By 2004, the duo had made significant progress. Kremer’s deworming paper was published in the journal Econometrica to widespread acclaim.[10] Duflo had already turned down tenure offers at Princeton and Yale, and instead created a home for RCT studies at MIT in what is known today as the Abdul Latif Jameel Poverty Action Lab (J-PAL).[11] Duflo envisioned J-PAL as a network singularly devoted to field experiments, where practitioners could collaborate and share resources, knowledge, and costs.[12]

RCTs marked a significant departure from the prevailing development trends at the time. There was broad disillusionment with the indiscriminant application of the Washington Consensus, a cocktail of deregulation, privatization and trade liberalization reforms that the International Monetary Fund (IMF) and World Bank served to crisis-ridden developing countries.[13] The 300 billion dollars of aid money distributed across the African continent since 1970 had not increased economic growth.[14] Rather, average five-year GDP growth rates had fallen 4 percent between 1970 and 1995, and the percentage of people who lived on less than $1 per day climbed from 48 percent to 60 percent over the same time period.[15] The prevailing development prescription seemed in need of an upgrade.

By institutionalizing RCTs through J-PAL, Duflo married science with practicality and brought the fresh rigor of econometrics to pressing world problems. In doing so, she transformed what Victorian philosopher Thomas Carlyle called the “dismal science” of economics into the role of arbitrator of what does and doesn’t work in development.[16] The media bite-sized, scientifically sound findings were immensely palatable to an aid industry starved for accountability. Perhaps not surprisingly, RCTs caught on like wildfire.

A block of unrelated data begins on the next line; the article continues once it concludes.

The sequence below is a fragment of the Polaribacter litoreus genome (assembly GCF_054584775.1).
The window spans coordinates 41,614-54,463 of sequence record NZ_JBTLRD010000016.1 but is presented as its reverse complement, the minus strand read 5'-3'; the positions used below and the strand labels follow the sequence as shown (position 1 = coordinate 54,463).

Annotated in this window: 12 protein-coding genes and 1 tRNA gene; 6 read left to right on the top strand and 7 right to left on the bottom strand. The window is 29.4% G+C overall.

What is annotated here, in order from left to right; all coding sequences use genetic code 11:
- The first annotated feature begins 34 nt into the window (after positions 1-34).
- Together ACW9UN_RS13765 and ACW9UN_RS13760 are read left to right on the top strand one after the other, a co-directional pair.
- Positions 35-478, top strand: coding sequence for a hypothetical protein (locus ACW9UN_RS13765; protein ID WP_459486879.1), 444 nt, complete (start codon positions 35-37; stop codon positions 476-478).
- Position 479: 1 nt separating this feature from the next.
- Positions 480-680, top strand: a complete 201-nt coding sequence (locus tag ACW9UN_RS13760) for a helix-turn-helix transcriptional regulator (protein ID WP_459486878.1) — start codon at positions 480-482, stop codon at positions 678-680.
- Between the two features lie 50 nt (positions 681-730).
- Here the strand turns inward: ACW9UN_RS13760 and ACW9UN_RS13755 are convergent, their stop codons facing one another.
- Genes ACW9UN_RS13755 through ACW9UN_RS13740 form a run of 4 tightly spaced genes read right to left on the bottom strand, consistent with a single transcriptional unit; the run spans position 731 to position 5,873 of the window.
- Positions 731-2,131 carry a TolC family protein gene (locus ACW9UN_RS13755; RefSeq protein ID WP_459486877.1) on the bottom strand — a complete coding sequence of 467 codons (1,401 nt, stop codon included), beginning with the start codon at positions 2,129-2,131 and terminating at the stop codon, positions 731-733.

From Laboratory to a Revolution

By its 10th anniversary in 2013, randomized trials had become “the most popular technique in development economics,” according to Shanta Devarajan, World Bank Chief Economist for North Africa and the Middle East.[17] Duflo herself appeared at the World Economic Forum, the UN General Assembly and the prestigious Collège de France in her native France, after which the British newspaper, The Independent, elevated her to the same stratosphere as Voltaire, Rousseau, and Sartre by crowning her the “new face of Left Bank intellectualism.”[18] She received a MacArthur genius grant in 2009, followed by the John Bates Clark Medal, a “baby Nobel,” for the best economist in America under 40.[19]

As of January 2016, Duflo’s J-PAL network has grown to over 100 researchers and 698 projects, and has established a reputation as the “gold standard” of research.[20] RCT centers now exist at U.C. Berkeley, the University of Chicago, and Harvard University. The study of RCT has also spawned a nonprofit, Innovations for Poverty Action (IPA); a major donor called the International Initiative for Impact Evaluation (3ie); and a new division at the World Bank called the Development Impact Evaluation Initiative (DIME).[21]

In its short life, RCTs have changed how donors think, and consequently, what they fund. The UK Department for International Development (DFID), the US Agency for International Development (USAID), the World Bank, and the Global Innovation Fund, to name only a few, have integrated evidence-based learning and evaluations into their programs.[22] The movement towards evidence has resulted in what Levine and Savedoff call a paradigm shift away from “input/output . . . that tracks resources used and deliverables produced to judge success towards one centered around outcomes and causal attribution.”[23]